How do you get everyone on the same page?
User stories get your team talking about requirements and “blog post driven development” can help you to engage your customers and development partners.
However, both of these approaches assume a shared understanding of the business domain and its key business concepts.
On consulting engagements, I spend a considerable amount of time asking questions about the "things" that are important to the "business".
I follow an approach based on the Five Ws. For example, "What does the business do?" Not where or when or how, only
what is done.
Questions of this form will help you to create a Business Capability model. And, a well formed Business Capability model is the foundation of a stable microservices catalogue.
As you create your Business Capability model you will find yourself grouping (classifying) the capabilities, which means you are already thinking about the domains 'bounded contexts'.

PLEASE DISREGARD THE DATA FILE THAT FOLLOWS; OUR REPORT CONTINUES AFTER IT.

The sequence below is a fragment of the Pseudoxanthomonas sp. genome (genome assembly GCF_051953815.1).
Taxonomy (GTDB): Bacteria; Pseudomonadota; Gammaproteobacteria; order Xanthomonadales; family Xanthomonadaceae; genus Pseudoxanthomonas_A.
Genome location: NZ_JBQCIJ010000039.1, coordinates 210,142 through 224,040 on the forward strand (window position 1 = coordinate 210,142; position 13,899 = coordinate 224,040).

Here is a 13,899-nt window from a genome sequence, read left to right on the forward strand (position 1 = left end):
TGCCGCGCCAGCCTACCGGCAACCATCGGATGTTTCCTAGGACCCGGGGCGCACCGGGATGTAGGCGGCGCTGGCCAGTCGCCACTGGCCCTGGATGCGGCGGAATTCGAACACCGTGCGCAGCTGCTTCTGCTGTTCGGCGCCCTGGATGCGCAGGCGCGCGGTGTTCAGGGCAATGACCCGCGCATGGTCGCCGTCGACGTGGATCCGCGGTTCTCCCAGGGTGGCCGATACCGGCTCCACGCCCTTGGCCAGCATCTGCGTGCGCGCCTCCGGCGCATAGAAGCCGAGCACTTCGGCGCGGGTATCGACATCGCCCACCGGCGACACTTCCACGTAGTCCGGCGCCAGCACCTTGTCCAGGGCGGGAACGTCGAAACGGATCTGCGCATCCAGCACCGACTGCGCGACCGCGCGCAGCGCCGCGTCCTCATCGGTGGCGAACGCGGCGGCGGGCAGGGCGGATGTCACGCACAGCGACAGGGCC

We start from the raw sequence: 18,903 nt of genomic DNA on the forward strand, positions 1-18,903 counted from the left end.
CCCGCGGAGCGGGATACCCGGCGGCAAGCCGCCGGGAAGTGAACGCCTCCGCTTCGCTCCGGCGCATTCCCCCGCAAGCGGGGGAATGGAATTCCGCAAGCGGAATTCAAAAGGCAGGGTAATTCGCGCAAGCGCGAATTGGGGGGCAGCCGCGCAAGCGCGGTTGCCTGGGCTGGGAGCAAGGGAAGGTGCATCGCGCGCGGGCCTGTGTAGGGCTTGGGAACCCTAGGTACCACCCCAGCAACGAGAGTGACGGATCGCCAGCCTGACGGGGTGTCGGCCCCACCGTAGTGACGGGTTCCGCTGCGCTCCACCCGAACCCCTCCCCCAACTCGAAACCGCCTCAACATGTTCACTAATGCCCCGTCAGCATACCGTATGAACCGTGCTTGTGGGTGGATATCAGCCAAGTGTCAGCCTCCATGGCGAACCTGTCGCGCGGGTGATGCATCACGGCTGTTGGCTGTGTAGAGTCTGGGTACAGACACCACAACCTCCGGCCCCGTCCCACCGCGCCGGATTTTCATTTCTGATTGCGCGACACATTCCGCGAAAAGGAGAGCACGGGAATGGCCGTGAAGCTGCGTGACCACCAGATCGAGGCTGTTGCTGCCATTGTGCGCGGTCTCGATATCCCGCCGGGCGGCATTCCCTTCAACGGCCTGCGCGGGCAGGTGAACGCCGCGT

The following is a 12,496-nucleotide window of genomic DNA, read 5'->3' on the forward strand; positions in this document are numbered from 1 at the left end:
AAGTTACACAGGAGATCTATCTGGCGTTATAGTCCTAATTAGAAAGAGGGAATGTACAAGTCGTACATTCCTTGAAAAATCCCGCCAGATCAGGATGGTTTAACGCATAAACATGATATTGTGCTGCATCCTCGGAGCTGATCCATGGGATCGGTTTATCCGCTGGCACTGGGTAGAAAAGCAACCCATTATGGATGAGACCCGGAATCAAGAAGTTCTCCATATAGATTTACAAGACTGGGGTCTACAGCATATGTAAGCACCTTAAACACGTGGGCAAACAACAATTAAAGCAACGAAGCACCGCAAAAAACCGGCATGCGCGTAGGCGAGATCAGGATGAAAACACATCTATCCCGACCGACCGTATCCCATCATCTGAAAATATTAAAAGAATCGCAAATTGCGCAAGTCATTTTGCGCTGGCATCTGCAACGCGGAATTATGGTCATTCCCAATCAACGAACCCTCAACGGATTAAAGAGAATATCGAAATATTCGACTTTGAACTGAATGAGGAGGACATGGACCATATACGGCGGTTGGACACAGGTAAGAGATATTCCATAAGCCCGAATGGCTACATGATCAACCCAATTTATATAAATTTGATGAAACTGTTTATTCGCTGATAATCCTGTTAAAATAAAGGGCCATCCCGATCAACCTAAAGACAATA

For example, Retail Banks offer financial services and products to individuals and organisations. They offer transaction accounts, savings and investment accounts, finance (e.g., personal loans and mortgages), funds transfers and payments. They may also offer investment advice.
How might we model these bounded contexts? They are course-grained or
'foundational capabilities' so they should form the first-level of the Enterprise's Business Capability Model:
Remember, capabilities define
what a business does, not how a business does something. Capabilities are
nouns, not verbs. Capabilities are
stable, not volatile. And, capabilities are defined in
business, not technical terms.
- TechCrunch: The Unbundling Of Finance
- TechCrunch: Millennials Are Destroying Banks, And It’s The Banks’ Fault
- William Ulrich & Michael Rosen: The Business Capability Map
- Eric Evans: Domain-driven Design
- OOSE Informatik: The OMG's Business Motivation Model
- IBM: Information FrameWork
- BIAN: Service Landscape